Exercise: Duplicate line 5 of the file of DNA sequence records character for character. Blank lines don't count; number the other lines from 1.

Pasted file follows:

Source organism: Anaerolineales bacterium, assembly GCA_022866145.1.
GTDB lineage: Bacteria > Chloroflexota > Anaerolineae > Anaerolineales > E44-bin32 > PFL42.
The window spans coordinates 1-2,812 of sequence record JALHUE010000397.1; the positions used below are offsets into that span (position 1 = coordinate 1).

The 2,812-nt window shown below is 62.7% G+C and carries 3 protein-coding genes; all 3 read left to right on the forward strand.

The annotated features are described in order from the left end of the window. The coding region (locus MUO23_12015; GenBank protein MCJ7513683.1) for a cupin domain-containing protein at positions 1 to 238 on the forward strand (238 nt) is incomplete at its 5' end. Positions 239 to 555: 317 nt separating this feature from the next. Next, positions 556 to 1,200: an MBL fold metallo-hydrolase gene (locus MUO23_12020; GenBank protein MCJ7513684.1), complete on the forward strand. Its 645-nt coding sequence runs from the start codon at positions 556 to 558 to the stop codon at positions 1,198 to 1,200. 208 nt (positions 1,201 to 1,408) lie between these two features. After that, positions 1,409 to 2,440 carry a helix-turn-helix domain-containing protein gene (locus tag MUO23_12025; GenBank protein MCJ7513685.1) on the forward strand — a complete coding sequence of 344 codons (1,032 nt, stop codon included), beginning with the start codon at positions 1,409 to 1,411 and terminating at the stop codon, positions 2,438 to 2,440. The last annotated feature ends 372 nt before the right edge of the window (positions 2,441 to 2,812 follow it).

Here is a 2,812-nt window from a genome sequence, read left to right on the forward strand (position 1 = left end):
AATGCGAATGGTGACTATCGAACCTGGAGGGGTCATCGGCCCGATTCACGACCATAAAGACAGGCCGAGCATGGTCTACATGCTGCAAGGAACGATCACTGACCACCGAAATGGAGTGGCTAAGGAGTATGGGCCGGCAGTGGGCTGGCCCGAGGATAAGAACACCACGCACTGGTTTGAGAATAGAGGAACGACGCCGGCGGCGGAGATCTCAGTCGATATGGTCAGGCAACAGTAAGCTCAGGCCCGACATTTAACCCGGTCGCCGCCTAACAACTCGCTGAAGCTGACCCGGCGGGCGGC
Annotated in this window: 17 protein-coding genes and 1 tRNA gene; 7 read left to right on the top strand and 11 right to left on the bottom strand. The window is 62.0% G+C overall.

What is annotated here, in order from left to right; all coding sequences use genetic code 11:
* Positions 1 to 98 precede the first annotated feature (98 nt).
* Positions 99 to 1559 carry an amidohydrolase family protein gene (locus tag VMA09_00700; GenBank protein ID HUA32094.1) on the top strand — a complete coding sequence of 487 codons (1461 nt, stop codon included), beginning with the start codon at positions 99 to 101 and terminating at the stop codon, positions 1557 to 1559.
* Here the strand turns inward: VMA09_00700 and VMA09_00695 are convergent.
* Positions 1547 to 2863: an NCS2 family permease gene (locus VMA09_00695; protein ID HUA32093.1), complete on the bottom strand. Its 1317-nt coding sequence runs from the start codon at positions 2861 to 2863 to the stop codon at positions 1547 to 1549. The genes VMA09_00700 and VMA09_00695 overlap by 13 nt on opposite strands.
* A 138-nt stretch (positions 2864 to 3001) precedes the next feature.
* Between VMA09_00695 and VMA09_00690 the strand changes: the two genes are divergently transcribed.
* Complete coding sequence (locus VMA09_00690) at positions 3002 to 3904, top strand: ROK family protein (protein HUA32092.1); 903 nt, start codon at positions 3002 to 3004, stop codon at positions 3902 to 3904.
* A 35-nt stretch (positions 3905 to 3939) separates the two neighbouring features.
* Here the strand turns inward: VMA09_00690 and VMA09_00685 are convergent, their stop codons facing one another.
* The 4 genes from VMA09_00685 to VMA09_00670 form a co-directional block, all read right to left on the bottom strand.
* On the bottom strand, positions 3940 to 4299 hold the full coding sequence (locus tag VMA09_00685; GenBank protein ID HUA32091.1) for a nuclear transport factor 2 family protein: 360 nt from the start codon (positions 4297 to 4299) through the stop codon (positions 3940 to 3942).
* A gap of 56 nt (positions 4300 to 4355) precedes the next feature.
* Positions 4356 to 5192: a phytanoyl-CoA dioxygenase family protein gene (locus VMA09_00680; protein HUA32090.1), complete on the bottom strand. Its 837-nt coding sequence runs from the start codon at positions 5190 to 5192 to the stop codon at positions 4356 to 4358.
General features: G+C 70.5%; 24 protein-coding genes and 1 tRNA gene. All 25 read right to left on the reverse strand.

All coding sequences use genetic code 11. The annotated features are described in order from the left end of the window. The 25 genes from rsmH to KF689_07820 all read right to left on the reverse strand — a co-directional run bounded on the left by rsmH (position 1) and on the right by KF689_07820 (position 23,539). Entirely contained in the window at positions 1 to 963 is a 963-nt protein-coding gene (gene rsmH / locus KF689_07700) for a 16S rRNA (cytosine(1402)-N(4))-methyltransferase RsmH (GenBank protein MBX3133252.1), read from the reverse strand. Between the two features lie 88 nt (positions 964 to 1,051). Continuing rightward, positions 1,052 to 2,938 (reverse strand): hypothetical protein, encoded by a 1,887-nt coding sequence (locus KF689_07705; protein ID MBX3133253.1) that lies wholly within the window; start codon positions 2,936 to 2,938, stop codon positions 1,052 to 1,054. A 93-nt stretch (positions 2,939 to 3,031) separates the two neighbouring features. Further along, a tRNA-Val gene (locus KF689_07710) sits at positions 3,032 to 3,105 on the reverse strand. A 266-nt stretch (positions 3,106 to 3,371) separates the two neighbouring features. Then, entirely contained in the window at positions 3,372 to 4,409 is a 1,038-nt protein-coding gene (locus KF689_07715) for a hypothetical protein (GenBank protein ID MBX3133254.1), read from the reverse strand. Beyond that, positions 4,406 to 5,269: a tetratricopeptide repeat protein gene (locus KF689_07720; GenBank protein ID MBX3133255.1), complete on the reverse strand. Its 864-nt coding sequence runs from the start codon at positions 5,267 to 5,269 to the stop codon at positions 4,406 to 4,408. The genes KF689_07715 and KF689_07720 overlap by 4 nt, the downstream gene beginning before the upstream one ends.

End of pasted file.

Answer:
The annotated features are described in order from the left end of the window. The coding region (locus MUO23_12015; GenBank protein MCJ7513683.1) for a cupin domain-containing protein at positions 1 to 238 on the forward strand (238 nt) is incomplete at its 5' end. Positions 239 to 555: 317 nt separating this feature from the next. Next, positions 556 to 1,200: an MBL fold metallo-hydrolase gene (locus MUO23_12020; GenBank protein MCJ7513684.1), complete on the forward strand. Its 645-nt coding sequence runs from the start codon at positions 556 to 558 to the stop codon at positions 1,198 to 1,200. 208 nt (positions 1,201 to 1,408) lie between these two features. After that, positions 1,409 to 2,440 carry a helix-turn-helix domain-containing protein gene (locus tag MUO23_12025; GenBank protein MCJ7513685.1) on the forward strand — a complete coding sequence of 344 codons (1,032 nt, stop codon included), beginning with the start codon at positions 1,409 to 1,411 and terminating at the stop codon, positions 2,438 to 2,440. The last annotated feature ends 372 nt before the right edge of the window (positions 2,441 to 2,812 follow it).